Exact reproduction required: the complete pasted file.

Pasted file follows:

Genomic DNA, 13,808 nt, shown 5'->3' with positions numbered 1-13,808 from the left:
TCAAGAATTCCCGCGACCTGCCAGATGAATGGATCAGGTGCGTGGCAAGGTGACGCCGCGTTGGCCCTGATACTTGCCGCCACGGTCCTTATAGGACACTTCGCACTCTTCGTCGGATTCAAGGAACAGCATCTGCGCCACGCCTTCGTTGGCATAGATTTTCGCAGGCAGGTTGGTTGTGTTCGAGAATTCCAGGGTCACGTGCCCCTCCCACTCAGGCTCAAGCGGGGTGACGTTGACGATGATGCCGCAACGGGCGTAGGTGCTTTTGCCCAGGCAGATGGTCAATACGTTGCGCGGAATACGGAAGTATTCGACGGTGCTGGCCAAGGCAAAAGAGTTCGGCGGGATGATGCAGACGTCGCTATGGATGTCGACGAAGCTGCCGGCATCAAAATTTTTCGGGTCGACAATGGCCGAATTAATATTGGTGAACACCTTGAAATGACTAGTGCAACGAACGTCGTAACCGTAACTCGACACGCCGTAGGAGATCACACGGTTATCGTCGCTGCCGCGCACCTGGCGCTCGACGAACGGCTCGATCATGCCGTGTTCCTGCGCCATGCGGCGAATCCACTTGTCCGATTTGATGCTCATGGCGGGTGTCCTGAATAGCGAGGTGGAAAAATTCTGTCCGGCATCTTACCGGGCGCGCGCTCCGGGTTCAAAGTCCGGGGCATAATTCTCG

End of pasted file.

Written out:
Genomic DNA, 13,808 nt, shown 5'->3' with positions numbered 1-13,808 from the left:
TCAAGAATTCCCGCGACCTGCCAGATGAATGGATCAGGTGCGTGGCAAGGTGACGCCGCGTTGGCCCTGATACTTGCCGCCACGGTCCTTATAGGACACTTCGCACTCTTCGTCGGATTCAAGGAACAGCATCTGCGCCACGCCTTCGTTGGCATAGATTTTCGCAGGCAGGTTGGTTGTGTTCGAGAATTCCAGGGTCACGTGCCCCTCCCACTCAGGCTCAAGCGGGGTGACGTTGACGATGATGCCGCAACGGGCGTAGGTGCTTTTGCCCAGGCAGATGGTCAATACGTTGCGCGGAATACGGAAGTATTCGACGGTGCTGGCCAAGGCAAAAGAGTTCGGCGGGATGATGCAGACGTCGCTATGGATGTCGACGAAGCTGCCGGCATCAAAATTTTTCGGGTCGACAATGGCCGAATTAATATTGGTGAACACCTTGAAATGACTAGTGCAACGAACGTCGTAACCGTAACTCGACACGCCGTAGGAGATCACACGGTTATCGTCGCTGCCGCGCACCTGGCGCTCGACGAACGGCTCGATCATGCCGTGTTCCTGCGCCATGCGGCGAATCCACTTGTCCGATTTGATGCTCATGGCGGGTGTCCTGAATAGCGAGGTGGAAAAATTCTGTCCGGCATCTTACCGGGCGCGCGCTCCGGGTTCAAAGTCCGGGGCATAATTCTCG